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Review: Archie #2

archie002When it was announced that Archie would be rebooted, probably a lot of comic readers did not really know what to expect.  First among there reactions was likely that they were keen to check out the new series, at least as is evident by its critical success, but also some probably questioned just how it would be possible to reimagine the characters that have been playing the same gag more or less for several decades.  The first issue detailed a little bit exactly how the series would go about doing so, essentially with a mild makeover of several characters, still mostly their old selves, but plunked into a world much more like our own.  Milton is still cartoonishly eggheaded and Moose is still a little slow on the uptake, but mostly the characters felt like they might fit in the real world.  While change was somewhat expected for the characters, it felt less like an overhaul though and more like an update.

While the first issue threw the reader into this updated world, it did so with a lot of tricks that won might expect from a teen movie, with a breakup of the school’s favorite couple, a rigged vote for homecoming king and queen, and various other little details that one would expect from something sticking close to the script.  It was a fresh reboot, but still something that has been seen before.  This betty001second issue continues with much of the same to some degree, Archie’s hijinks while trying for employment, a common characteristic of the old Archie, is still here, as are other factors which might have played out in the old Archie.  While there is some of the old, there is actually a lot more of the new that one might not expect from this series, and specifically as it relates to two of the main characters, Jughead and Betty.  Jughead’s back story, and the story of how he got his name, is one which adds a surprising amount of depth to this new story, but is is Betty’s that really elevates this story even farther.  The tomboyish “girl-next-door” is forced into getting ready for her birthday party, in a montage which allows the reader to truly empathize with her.  Whether or not any of the readers have ever really put on false eyelashes or not or other facets of getting made up, the reader still feels the same discomfort that Betty does being forced out of her comfort zone.  Later as she is putting the finishing touches on her nails, her true nature comes out as well, in what essentially becomes one of the most defining moments for the character in her entire publication history.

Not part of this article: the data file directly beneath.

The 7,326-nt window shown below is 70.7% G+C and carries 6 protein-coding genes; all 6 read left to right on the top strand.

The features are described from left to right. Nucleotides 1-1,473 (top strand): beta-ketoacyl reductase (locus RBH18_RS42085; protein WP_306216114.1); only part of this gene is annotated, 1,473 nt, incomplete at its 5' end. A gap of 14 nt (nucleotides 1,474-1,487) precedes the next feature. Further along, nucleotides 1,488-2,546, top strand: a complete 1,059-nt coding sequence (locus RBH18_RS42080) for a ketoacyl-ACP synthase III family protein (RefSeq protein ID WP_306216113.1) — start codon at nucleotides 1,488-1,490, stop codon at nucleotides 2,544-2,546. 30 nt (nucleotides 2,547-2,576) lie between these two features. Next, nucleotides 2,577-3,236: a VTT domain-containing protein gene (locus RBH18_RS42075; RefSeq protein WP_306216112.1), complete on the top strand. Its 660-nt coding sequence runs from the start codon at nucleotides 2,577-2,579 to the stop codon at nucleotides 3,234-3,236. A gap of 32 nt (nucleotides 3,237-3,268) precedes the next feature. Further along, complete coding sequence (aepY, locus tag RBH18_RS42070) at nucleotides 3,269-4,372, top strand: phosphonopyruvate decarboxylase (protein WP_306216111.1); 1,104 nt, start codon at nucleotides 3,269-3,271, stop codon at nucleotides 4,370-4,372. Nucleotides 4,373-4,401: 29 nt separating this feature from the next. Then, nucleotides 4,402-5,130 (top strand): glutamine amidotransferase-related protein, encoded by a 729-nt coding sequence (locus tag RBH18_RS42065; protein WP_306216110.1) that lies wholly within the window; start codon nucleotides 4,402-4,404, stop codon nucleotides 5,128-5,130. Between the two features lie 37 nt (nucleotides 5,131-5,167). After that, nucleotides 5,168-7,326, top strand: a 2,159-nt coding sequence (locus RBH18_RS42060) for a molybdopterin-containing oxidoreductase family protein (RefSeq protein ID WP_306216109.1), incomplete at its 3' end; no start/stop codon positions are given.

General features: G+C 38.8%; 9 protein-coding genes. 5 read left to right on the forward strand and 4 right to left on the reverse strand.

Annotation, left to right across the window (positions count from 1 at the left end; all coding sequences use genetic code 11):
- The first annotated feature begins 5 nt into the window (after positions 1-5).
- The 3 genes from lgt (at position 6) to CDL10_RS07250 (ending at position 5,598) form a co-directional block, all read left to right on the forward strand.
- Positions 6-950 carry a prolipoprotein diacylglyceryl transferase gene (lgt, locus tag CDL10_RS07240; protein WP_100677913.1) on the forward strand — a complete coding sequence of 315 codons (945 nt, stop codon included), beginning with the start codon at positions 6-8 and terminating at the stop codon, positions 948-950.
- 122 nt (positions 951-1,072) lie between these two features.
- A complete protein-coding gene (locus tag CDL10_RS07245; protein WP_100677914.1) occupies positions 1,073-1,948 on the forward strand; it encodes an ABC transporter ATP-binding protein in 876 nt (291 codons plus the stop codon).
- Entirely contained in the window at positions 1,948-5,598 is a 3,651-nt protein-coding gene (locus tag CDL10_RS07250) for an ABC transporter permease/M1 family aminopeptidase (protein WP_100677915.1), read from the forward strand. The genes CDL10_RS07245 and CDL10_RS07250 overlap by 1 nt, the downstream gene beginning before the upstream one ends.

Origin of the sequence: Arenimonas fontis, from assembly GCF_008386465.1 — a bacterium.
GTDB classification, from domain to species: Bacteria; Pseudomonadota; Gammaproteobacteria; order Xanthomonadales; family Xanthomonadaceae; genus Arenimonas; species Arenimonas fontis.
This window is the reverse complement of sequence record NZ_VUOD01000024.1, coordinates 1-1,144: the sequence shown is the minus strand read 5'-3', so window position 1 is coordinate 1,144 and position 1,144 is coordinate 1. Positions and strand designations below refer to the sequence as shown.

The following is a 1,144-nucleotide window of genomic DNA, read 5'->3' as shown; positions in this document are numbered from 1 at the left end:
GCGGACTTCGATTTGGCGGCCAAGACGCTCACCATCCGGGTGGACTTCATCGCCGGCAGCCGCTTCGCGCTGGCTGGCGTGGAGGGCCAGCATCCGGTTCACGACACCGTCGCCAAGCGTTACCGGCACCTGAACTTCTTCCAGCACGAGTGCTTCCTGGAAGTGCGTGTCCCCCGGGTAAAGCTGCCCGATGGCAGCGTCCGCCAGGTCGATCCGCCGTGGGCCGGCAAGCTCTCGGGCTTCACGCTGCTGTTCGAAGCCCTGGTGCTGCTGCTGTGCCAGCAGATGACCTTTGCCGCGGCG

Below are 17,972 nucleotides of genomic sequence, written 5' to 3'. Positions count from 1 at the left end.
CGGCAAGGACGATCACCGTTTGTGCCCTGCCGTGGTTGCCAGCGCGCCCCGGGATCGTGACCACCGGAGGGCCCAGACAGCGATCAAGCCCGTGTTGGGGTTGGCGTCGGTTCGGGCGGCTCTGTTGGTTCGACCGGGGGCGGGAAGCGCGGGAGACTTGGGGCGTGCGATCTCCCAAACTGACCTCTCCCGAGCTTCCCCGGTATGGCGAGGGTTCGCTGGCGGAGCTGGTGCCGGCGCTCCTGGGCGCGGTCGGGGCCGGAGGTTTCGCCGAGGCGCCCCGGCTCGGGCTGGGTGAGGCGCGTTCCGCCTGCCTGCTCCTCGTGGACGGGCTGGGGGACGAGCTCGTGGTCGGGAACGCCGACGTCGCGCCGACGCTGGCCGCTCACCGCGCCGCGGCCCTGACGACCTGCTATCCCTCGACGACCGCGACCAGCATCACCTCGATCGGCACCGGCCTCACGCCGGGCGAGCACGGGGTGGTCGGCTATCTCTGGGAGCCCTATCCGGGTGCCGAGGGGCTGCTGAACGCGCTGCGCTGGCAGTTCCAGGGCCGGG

betty002Indeed, part of the problem of the series has always been that of Betty and Veronica, best friends that fight over the single boy.  It is an anachronistic idea which while it is true to the character’s backgrounds, is also a bit demeaning to them.  This issue gives a fresh take on the characters and updates them not only to modern day, but actually makes the female characters into real people in a way that is revitalizing other series and female characters across the medium.  With just the hint of a look at Veronica it is promising that this new Archie is not only something old, or something recycled, but also something new for the medium, and not only something new, but even something progressive, with a message stronger than teenagers need to have fun, but that they can also be presented as humans with their own intricate problems.

Story: Mark Waid Art: Fiona Staple
Story: 9.6 Art: 9.6 Overall: 9.6 Recommendation: Buy

The Lipstick Incident and a Short History of Lipstick in Comics


Captain Marvel, maybe wearing “Cherries in the Snow” or “Toast of New York”?